Your resume looks great and you’re confident that you’ll ace any interview for a medical sales position. But your resume isn’t enough.
Sure, it landed you the interview, but you need to do more to make a lasting impression and get that job. You need to show you are more than what’s on that fancy sheet of a paper.
Employers want to know you can bring value to their team, and they want proof.
Prepare for the interview and bring these additional tools to make a real impression in the medical sales interview:
Your resume gives employers a quick snapshot of your experience and achievements. But a medical sales brag book goes in-depth and backs up your resume.
A brag book is essentially a portfolio that documents your work in your past medical sales jobs. You want to collect documents that show your value as a medical sales rep and that highlight your personal achievements. Your book can include anything from ranking and commission reports to awesome performance reviews and letters of recommendation to positive emails from customers and award certificates.
Be prepared to speak about your brag book and guide the interviewer through it. In sales, success is defined by numbers and your brag books can be the evidence you need to backup the claims your resume makes.
30-60-90 day business plan
Your resume can only show employers what you’ve done in the past. It can’t tell them how you will perform in future medical sales jobs. More specifically, your resume won’t show employers that you will succeed in their job. But a 30-60-90 day business plan can.
A 30-60-90 day plan is a written strategy for your first three months on the job. It shows employers that you understand their company, products, and customers in addition to the responsibilities of the job. It tells the employer that you’re prepared, that you’re taking the opportunity seriously, and that you’re ready to tackle the job from day one.
Do your homework and come armed to the interview with a 30-60-90 day plan, even if the employer doesn’t ask for one. Creating one will take extra time and effort, but a well-crafted plan will set you apart from the competition and help you land the job.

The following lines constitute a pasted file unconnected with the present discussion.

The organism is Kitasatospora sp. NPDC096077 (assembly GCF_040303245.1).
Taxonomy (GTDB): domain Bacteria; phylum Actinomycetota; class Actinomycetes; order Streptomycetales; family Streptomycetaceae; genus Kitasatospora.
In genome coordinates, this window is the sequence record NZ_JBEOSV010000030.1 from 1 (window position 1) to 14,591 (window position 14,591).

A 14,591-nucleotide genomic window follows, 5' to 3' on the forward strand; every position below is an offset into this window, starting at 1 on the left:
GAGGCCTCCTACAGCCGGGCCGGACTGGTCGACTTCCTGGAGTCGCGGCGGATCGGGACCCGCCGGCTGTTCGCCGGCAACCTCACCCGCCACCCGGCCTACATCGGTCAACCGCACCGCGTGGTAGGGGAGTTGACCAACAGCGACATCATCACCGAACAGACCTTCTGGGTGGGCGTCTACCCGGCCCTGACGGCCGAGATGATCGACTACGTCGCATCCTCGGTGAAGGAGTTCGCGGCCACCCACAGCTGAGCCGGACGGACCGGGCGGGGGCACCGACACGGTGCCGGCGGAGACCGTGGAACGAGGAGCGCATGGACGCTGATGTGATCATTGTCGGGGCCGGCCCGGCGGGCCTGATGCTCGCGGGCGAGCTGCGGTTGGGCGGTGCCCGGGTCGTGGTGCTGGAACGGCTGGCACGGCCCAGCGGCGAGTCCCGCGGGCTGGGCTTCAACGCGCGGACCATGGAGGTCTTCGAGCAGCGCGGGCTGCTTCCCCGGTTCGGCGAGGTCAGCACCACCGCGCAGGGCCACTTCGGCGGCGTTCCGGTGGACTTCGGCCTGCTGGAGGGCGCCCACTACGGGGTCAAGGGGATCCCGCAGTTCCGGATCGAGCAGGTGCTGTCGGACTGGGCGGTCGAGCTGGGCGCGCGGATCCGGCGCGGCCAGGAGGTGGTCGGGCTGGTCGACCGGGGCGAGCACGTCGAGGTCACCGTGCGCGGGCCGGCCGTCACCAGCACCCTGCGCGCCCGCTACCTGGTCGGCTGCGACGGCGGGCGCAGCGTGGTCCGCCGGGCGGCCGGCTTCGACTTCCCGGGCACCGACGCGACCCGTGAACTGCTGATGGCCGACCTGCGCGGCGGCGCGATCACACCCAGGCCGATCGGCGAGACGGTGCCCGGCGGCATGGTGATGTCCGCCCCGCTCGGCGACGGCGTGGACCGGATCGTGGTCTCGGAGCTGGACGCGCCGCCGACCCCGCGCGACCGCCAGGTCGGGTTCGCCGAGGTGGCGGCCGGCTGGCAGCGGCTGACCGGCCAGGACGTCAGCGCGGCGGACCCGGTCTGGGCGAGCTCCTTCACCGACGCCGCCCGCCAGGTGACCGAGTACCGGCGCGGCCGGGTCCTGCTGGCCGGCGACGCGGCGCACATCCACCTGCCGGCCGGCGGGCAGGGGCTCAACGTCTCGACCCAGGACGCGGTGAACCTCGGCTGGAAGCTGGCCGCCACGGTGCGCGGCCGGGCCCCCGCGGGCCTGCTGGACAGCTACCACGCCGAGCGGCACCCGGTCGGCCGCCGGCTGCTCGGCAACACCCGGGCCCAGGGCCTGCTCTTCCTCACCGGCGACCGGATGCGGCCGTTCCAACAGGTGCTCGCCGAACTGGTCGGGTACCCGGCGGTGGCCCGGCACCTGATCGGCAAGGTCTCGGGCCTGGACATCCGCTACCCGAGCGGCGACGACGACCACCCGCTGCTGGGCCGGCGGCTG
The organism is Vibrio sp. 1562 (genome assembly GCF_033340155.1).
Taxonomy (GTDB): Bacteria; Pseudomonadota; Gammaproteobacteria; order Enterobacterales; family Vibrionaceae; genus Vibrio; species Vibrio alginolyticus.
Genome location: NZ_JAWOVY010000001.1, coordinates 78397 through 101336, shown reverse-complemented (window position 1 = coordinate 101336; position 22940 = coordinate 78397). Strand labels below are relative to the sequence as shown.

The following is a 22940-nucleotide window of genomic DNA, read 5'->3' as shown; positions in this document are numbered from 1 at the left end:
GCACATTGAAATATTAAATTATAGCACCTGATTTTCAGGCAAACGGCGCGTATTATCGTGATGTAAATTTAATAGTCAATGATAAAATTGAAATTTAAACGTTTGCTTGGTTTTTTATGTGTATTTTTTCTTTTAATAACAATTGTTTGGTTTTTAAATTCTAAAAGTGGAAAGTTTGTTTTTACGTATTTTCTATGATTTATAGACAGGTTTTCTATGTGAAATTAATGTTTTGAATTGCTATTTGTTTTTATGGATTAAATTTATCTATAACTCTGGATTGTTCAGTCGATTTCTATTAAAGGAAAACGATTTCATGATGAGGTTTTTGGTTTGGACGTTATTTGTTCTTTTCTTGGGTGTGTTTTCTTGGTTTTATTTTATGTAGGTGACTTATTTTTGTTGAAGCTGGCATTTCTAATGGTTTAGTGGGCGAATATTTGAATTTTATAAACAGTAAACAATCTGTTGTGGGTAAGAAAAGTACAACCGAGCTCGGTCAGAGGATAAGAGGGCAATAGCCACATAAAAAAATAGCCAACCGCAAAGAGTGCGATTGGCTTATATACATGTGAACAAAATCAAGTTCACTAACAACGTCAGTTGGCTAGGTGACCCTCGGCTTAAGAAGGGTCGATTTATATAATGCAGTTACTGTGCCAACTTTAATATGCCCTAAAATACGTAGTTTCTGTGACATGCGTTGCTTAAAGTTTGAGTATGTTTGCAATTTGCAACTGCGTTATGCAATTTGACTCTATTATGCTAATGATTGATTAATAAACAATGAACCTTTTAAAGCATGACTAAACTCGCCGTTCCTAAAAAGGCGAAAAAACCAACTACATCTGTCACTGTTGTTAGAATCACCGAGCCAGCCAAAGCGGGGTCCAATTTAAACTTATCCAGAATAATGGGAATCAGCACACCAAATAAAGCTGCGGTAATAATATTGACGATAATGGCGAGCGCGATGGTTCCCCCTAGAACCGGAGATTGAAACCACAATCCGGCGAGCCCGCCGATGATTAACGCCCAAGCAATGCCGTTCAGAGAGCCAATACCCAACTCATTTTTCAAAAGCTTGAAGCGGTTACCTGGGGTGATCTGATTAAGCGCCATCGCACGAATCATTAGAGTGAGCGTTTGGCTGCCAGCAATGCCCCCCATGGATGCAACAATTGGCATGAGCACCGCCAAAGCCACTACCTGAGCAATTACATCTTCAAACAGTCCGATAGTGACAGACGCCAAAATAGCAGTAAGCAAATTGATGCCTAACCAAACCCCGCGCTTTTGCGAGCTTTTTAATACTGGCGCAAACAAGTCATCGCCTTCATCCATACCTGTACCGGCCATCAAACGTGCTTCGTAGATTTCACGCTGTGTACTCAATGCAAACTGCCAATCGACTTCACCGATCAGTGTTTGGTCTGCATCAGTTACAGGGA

You know you’re going to need examples of your experience during the interview. What responsibilities have you handled in the past? Can you handle the pressure of managing a large territory on your own? Are you comfortable taking the lead in presentations and training classes?
These are the questions employers want to know, and your resume can’t answer them. You need to provide solid examples from previous medical sales jobs. First, brainstorm a list of specific examples. Think about times you managed high-risk situations on your own or persuaded a difficult customer. What examples and achievements demonstrate your worth and your ability to take on heavy responsibilities?
Come to the interview armed with a mental list of these examples — know them inside out. When the interviewer asks any question, you’ll be ready with an awesome example. Back up these examples with sales presentations and projects. The more concrete you can make your interview answers and achievements, the better.
Preparing these additional items for you interview will take time, but it’s worth it. These tools make you stand out in the interview and impress employers, helping you get hired.